Securely attached friends, however, work on navigating conflicts in a more constructive way. Their trust in the friendship and in their ability to handle conflict enables them to approach the situation with openness and empathy. They actively listen to their friends’ perspectives and collaborate to find solutions. For secure people, repair is the first option instead of an unlikely outcome. They still have to put in hard work to navigate the conflict effectively, but they have fewer barriers to doing so.

Tips For Navigating A Conflict In A Friendship

1. Normalize Conflict

People often avoid conflicts in their friendships because they are afraid  that actively addressing issues might lead to increased strain… or even end the relationship. However, conflicts in friendships are a natural and normal part of life. Avoiding them can actually exacerbate problems and create resentment. When we normalize conflicts, instead of avoiding them, we acknowledge that disagreements are bound to happen and that they don’t have to be detrimental. Instead, we can let them serve as opportunities for growth and communication.

2. Calm Your Feelings

Before engaging in conflict, people should take some time to calm their emotions and self-reflect. This involves acknowledging and validating our own feelings while practicing self-compassion. By being in a more balanced emotional state, it’s possible to approach the conversation with a clearer and more open mind.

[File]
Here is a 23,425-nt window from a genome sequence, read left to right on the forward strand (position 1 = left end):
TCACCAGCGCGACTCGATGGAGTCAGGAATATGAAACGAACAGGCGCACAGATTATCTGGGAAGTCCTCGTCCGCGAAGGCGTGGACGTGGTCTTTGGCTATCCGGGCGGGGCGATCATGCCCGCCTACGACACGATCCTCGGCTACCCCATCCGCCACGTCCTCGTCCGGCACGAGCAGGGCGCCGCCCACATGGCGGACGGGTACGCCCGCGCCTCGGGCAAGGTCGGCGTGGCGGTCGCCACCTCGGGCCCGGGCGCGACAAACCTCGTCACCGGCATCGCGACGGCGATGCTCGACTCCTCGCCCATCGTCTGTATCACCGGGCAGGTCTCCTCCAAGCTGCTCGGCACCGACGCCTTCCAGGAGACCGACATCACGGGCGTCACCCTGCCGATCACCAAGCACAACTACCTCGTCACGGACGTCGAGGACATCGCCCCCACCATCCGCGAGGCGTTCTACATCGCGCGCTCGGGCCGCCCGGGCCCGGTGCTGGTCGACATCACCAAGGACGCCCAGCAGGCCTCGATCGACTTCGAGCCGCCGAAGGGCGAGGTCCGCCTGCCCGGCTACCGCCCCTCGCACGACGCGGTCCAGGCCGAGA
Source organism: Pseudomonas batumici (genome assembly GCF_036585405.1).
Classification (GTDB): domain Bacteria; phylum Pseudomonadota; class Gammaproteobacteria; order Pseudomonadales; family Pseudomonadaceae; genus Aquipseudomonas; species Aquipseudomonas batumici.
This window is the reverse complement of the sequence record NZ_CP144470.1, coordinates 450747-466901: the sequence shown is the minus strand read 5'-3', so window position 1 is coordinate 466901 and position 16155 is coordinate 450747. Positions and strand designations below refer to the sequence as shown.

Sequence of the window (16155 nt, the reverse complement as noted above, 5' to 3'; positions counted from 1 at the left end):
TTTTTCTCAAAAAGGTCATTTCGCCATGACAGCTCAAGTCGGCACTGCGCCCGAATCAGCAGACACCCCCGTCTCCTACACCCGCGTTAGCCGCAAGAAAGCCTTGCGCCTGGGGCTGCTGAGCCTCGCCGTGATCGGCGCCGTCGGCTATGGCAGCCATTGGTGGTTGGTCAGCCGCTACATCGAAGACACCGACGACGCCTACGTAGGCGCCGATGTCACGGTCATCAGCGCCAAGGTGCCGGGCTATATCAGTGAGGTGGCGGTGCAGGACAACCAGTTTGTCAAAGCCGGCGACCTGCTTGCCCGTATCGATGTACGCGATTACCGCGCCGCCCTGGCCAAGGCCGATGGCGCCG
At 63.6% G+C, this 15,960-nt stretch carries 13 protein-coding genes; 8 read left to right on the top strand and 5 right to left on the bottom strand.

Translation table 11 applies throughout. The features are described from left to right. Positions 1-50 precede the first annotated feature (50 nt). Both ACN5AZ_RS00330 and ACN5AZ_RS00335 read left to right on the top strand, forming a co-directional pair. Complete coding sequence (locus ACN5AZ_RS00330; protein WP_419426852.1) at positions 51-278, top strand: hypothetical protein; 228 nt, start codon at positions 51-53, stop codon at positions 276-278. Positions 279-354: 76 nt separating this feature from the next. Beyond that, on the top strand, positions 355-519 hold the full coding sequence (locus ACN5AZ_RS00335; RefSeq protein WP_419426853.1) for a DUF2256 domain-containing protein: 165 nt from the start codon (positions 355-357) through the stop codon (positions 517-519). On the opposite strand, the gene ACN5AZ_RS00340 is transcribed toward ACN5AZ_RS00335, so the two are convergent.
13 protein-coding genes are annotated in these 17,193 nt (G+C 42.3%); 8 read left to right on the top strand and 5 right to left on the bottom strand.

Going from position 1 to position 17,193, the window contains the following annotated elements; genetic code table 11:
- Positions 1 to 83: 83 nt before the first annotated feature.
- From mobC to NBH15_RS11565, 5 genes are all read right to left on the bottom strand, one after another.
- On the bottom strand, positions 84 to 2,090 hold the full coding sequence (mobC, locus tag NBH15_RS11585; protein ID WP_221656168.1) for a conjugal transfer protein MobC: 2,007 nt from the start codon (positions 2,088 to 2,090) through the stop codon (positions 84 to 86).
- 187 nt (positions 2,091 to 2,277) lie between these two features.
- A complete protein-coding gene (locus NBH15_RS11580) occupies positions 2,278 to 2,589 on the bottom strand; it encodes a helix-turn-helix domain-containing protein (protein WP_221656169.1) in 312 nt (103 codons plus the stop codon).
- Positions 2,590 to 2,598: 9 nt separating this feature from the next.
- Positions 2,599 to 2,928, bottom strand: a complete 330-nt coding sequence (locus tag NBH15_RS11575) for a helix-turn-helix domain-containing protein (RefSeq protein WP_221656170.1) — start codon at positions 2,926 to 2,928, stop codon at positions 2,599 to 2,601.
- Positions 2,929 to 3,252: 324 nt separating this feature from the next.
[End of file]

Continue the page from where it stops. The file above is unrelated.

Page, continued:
3. Prepare For The Conversation

Effective conflict resolution requires preparation and clear communication. Both parties should be informed about the talk ahead of time, and both need to be willing to engage in the discussion. It’s helpful if both parties can agree on the goals of the conversation. If they mutually decide the goal of the discussion is to repair, not end the relationship, the conversation can lead to a constructive place where the relationship can grow. This is only possible if both people understand that repair, not ruin, is the intended end-game. This way both people feel safe enough to participate. Also, by positioning the conversation in this way, the conflict at hand is the “problem”, not each other.

4. Take All Perspectives Seriously

During the conversation, make sure that both perspectives are heard and respected. Emphasize that multiple truths exist– it’s unlikely, in many cases, that one person is absolutely right or absolutely wrong. Trying to find common ground can lead to mutual understanding and resolution. So be willing to hear and understand everyone’s viewpoint. You don’t have to agree; you just have to listen.